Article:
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Serious and Violent Offender Reentry Initiative (SVORI) Multi-site Impact Evaluation, 2004-2011 [United States] (ICPSR 27101)

Principal Investigator(s): Lattimore, Pamela K., RTI International; Visher, Christy A., University of Delaware. Urban Institute

Summary:

The Serious and Violent Offender Reentry Initiative (SVORI) funded agencies to develop programs to improve criminal justice, employment, education, health, and housing outcomes for released prisoners. SVORI was a goal-oriented initiative that specified outcomes that should be achieved by programs that were developed locally. The original Multi-site Evaluation of SVORI funded under NIJ grant 2004-RE-CX-0002 included a quasi-experimental impact evaluation to determine the effectiveness of programming. Specifically, the purpose of the impact evaluation was to determine whether individuals who participated in enhanced reentry programming, as measured by their enrollment in SVORI programs, had improved post-release outcomes than comparable individuals who did not participate in SVORI programming. Impact evaluation data collection for both SVORI and non-SVORI participants consisted of four waves of in-person, computer-assisted interviews and oral swab drug tests conducted in conjunction with two of the follow-up interviews. The research team collected data on a total of 2,391 individuals including 1,697 adult males (Part 1), 357 adult females (Part 2), and 337 juvenile males (Part 3). As part of the impact evaluation, experienced RTI field interviewers conducted pre-release interviews with offenders approximately 30 days before release from prison and a series of follow-up interviews at 3, 9, and 15 months post-release. These data provided information on criminal history and recidivism occurring by December 31, 2007. The Adult Males Data (Part 1), Adult Females Data (Part 2), and the Juvenile Males Data (Part 3) each contain the same 5,566 variables from the 3 waves of offender interviews, 10 drug test lab results variables, and 3 weight variables. (Note: Some interview questions were only asked of adults, and other questions were only asked of juveniles.) Offender interview variables include demographics, housing, employment, education, military experience, family background, peer relationships, program operations and services, physical and mental health, substance abuse, crime and delinquency, and attitudes toward those topics.

Under NIJ Grant 2009-IJ-CX-0010, the original Multi-site Evaluation of SVORI data were updated in order to examine the questions of, "What works, for whom, and for how long?" This included follow-up interview questions of those previously (and currently still) incarcerated. New variables derived from data collected under the original SVORI impact evaluation between 2004 and 2007 were also added to Part 3. Part one included an additional 100 variables, part two an additional 102 variables and part 3 an additional 99 variables.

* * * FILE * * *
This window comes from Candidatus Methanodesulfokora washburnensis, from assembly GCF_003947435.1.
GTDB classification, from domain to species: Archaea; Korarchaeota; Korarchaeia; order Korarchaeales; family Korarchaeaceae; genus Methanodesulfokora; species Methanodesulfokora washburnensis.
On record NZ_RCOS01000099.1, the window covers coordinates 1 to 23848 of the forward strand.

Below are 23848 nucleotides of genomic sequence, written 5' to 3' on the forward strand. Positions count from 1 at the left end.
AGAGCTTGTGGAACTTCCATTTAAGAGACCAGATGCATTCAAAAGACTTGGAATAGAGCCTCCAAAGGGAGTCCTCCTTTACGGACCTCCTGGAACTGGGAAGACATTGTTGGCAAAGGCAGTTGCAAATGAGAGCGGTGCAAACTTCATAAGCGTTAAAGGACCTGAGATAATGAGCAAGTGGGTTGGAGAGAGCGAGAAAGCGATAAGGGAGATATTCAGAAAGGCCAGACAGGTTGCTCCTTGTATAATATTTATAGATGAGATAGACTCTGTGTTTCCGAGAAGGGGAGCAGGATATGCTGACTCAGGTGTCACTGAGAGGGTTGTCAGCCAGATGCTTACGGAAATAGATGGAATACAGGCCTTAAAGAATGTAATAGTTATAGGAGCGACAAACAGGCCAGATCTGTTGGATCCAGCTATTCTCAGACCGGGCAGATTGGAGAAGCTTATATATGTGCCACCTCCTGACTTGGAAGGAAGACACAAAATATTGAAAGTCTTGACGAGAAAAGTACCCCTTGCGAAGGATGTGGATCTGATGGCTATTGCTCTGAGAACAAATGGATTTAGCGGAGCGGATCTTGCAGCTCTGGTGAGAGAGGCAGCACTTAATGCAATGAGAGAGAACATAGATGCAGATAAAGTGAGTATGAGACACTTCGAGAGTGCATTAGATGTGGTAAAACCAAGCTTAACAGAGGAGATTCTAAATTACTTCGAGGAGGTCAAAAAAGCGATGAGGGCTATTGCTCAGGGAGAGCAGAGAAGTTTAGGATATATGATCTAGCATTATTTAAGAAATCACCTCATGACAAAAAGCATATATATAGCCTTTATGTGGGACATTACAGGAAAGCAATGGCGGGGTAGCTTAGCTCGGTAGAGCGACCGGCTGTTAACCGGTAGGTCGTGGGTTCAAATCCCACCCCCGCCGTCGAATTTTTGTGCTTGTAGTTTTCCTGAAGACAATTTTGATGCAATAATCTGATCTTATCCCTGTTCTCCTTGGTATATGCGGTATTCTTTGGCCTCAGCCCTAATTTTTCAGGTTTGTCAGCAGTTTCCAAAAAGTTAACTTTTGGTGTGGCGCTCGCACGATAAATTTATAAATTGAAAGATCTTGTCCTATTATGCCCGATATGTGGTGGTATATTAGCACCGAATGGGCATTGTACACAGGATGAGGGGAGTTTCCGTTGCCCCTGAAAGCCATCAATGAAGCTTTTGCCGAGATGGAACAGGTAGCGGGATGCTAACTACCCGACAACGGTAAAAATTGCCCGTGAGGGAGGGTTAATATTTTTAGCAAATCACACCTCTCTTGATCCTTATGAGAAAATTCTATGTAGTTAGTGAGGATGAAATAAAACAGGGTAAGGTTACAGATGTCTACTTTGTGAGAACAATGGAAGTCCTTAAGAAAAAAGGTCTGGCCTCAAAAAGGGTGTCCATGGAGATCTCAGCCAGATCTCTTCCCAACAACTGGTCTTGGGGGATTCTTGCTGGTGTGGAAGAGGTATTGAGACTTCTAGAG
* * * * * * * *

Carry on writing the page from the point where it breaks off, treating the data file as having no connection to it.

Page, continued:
Access Notes

  • One or more files in this data collection have special restrictions ; consult the restrictions note to learn more. You can apply online for access to the restricted-use data. A login is required to apply.

    Access to these data is restricted. There are two versions of restricted data available each having its own application procedure: (1) general restricted data and (2) Enclave data. Certain identifying information in the general restricted data version may have been masked or edited to protect respondent privacy. For more information about the differences between the general restricted data and the Enclave data available for this study, please refer to the codebook notes section of the PDF codebooks.

    Users interested in obtaining access to the general restricted data must apply online and complete a Restricted Data Use Agreement, specify the reasons for the request, and obtain IRB approval or notice of exemption for their research.

    The Enclave data may only be accessed at the ICPSR Data Enclave in Ann Arbor, MI. Users wishing to view these data must complete an Application for Use of the ICPSR Data Enclave (available for download as part of the documentation for this study), and receive permission to analyze the files before traveling to Ann Arbor. More general information about the Enclave may be found at ICPSR's Enclave Data Web site.

    Any public-use data files in this collection are available for access by the general public. Access does not require affiliation with an ICPSR member institution.

Dataset(s)

DS0:  Study-Level Files
DS1:  Adult Males Data
Documentation:
Download:
No downloadable data files available.
DS2:  Adult Females Data
Documentation:
Download:
No downloadable data files available.
DS3:  Juvenile Males Data
Documentation:
Download:
No downloadable data files available.

Study Description

Citation

Lattimore, Pamela K., and Christy A. Visher. Serious and Violent Offender Reentry Initiative (SVORI) Multi-site Impact Evaluation, 2004-2011 [United States]. ICPSR27101-v1. Ann Arbor, MI: Inter-university Consortium for Political and Social Research [distributor], 2013-11-07. http://doi.org/10.3886/ICPSR27101.v1

Persistent URL: http://doi.org/10.3886/ICPSR27101.v1

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Funding

This study was funded by:

  • United States Department of Justice. Office of Justice Programs. National Institute of Justice (2004-RE-CX-0002, 2009-IJ-CX-0010)

Scope of Study

Subject Terms:    evaluation, inmate release plans, offenders, outcome evaluation, postrelease programs, prisoner reentry, program evaluation, programs, recidivism, recidivists, violence, violent crime

Smallest Geographic Unit:    state

Geographic Coverage:    Colorado, Florida, Indiana, Iowa, Kansas, Maine, Maryland, Missouri, Nevada, Ohio, Oklahoma, Pennsylvania, South Carolina, United States, Washington

Time Period:   

  • 2004--2011

Date of Collection:   

  • 2004--2007 (Original Multi-site Evaluation of SVORI)
  • 2010-11--2011-05 (SVORI Update)

Unit of Observation:    individual